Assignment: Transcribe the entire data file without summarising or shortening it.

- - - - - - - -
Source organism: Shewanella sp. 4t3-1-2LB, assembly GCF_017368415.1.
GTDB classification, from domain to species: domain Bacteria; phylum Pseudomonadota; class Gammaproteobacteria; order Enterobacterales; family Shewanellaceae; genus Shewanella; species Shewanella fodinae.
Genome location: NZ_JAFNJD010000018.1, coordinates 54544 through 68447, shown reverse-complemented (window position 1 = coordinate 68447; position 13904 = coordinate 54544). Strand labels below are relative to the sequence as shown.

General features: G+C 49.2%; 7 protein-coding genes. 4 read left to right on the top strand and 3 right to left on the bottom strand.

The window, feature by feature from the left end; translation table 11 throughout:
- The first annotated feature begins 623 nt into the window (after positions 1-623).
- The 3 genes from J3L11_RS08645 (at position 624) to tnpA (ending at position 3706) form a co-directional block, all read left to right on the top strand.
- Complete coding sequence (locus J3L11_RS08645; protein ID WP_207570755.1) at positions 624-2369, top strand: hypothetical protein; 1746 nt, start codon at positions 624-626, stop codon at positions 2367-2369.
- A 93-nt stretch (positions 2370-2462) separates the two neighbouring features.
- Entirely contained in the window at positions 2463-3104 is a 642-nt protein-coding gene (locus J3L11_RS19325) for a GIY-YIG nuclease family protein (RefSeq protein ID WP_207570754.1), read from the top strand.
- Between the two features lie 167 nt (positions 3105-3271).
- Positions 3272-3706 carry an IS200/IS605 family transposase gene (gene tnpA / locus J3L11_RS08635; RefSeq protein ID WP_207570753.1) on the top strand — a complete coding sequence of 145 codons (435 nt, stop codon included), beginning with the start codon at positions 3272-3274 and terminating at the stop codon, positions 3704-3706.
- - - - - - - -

Source organism: Shewanella sp. 4t3-1-2LB, assembly GCF_017368415.1.
GTDB classification, from domain to species: domain Bacteria; phylum Pseudomonadota; class Gammaproteobacteria; order Enterobacterales; family Shewanellaceae; genus Shewanella; species Shewanella fodinae.
Genome location: NZ_JAFNJD010000018.1, coordinates 54544 through 68447, shown reverse-complemented (window position 1 = coordinate 68447; position 13904 = coordinate 54544). Strand labels below are relative to the sequence as shown.

General features: G+C 49.2%; 7 protein-coding genes. 4 read left to right on the top strand and 3 right to left on the bottom strand.

The window, feature by feature from the left end; translation table 11 throughout:
- The first annotated feature begins 623 nt into the window (after positions 1-623).
- The 3 genes from J3L11_RS08645 (at position 624) to tnpA (ending at position 3706) form a co-directional block, all read left to right on the top strand.
- Complete coding sequence (locus J3L11_RS08645; protein ID WP_207570755.1) at positions 624-2369, top strand: hypothetical protein; 1746 nt, start codon at positions 624-626, stop codon at positions 2367-2369.
- A 93-nt stretch (positions 2370-2462) separates the two neighbouring features.
- Entirely contained in the window at positions 2463-3104 is a 642-nt protein-coding gene (locus J3L11_RS19325) for a GIY-YIG nuclease family protein (RefSeq protein ID WP_207570754.1), read from the top strand.
- Between the two features lie 167 nt (positions 3105-3271).
- Positions 3272-3706 carry an IS200/IS605 family transposase gene (gene tnpA / locus J3L11_RS08635; RefSeq protein ID WP_207570753.1) on the top strand — a complete coding sequence of 145 codons (435 nt, stop codon included), beginning with the start codon at positions 3272-3274 and terminating at the stop codon, positions 3704-3706.